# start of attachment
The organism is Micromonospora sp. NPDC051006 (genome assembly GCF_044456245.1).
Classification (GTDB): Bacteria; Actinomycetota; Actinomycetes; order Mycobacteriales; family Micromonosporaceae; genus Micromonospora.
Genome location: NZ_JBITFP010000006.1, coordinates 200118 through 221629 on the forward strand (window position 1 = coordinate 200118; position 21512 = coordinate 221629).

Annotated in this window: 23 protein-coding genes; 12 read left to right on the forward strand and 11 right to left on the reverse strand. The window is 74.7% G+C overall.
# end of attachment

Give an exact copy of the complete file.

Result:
The organism is Micromonospora sp. NPDC051006 (genome assembly GCF_044456245.1).
Classification (GTDB): Bacteria; Actinomycetota; Actinomycetes; order Mycobacteriales; family Micromonosporaceae; genus Micromonospora.
Genome location: NZ_JBITFP010000006.1, coordinates 200118 through 221629 on the forward strand (window position 1 = coordinate 200118; position 21512 = coordinate 221629).

Annotated in this window: 23 protein-coding genes; 12 read left to right on the forward strand and 11 right to left on the reverse strand. The window is 74.7% G+C overall.